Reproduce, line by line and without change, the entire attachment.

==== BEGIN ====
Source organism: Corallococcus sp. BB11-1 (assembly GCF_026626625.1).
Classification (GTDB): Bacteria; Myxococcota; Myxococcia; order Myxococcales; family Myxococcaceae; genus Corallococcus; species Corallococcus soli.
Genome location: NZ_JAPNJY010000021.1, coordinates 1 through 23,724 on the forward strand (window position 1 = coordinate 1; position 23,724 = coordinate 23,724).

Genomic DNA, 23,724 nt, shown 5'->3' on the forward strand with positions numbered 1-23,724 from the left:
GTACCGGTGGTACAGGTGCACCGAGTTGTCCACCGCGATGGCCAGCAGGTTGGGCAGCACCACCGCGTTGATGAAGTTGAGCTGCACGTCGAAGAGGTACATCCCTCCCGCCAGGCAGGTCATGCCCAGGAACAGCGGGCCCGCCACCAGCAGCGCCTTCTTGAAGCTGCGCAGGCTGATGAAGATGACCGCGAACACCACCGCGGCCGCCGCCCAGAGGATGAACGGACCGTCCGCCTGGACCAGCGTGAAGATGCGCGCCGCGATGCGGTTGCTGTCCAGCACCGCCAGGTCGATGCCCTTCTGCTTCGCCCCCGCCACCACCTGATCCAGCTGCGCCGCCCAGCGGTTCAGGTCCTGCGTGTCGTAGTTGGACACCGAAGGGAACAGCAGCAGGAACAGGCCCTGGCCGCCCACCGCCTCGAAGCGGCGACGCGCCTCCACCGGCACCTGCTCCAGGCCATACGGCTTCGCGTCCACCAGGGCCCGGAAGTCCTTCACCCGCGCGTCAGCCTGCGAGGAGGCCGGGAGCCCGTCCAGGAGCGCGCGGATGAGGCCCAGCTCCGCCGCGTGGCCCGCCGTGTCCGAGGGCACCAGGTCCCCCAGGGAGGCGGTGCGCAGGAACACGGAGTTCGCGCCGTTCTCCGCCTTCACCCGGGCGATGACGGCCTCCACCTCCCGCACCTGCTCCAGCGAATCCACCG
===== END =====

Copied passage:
Source organism: Corallococcus sp. BB11-1 (assembly GCF_026626625.1).
Classification (GTDB): Bacteria; Myxococcota; Myxococcia; order Myxococcales; family Myxococcaceae; genus Corallococcus; species Corallococcus soli.
Genome location: NZ_JAPNJY010000021.1, coordinates 1 through 23,724 on the forward strand (window position 1 = coordinate 1; position 23,724 = coordinate 23,724).

Genomic DNA, 23,724 nt, shown 5'->3' on the forward strand with positions numbered 1-23,724 from the left:
GTACCGGTGGTACAGGTGCACCGAGTTGTCCACCGCGATGGCCAGCAGGTTGGGCAGCACCACCGCGTTGATGAAGTTGAGCTGCACGTCGAAGAGGTACATCCCTCCCGCCAGGCAGGTCATGCCCAGGAACAGCGGGCCCGCCACCAGCAGCGCCTTCTTGAAGCTGCGCAGGCTGATGAAGATGACCGCGAACACCACCGCGGCCGCCGCCCAGAGGATGAACGGACCGTCCGCCTGGACCAGCGTGAAGATGCGCGCCGCGATGCGGTTGCTGTCCAGCACCGCCAGGTCGATGCCCTTCTGCTTCGCCCCCGCCACCACCTGATCCAGCTGCGCCGCCCAGCGGTTCAGGTCCTGCGTGTCGTAGTTGGACACCGAAGGGAACAGCAGCAGGAACAGGCCCTGGCCGCCCACCGCCTCGAAGCGGCGACGCGCCTCCACCGGCACCTGCTCCAGGCCATACGGCTTCGCGTCCACCAGGGCCCGGAAGTCCTTCACCCGCGCGTCAGCCTGCGAGGAGGCCGGGAGCCCGTCCAGGAGCGCGCGGATGAGGCCCAGCTCCGCCGCGTGGCCCGCCGTGTCCGAGGGCACCAGGTCCCCCAGGGAGGCGGTGCGCAGGAACACGGAGTTCGCGCCGTTCTCCGCCTTCACCCGGGCGATGACGGCCTCCACCTCCCGCACCTGCTCCAGCGAATCCACCG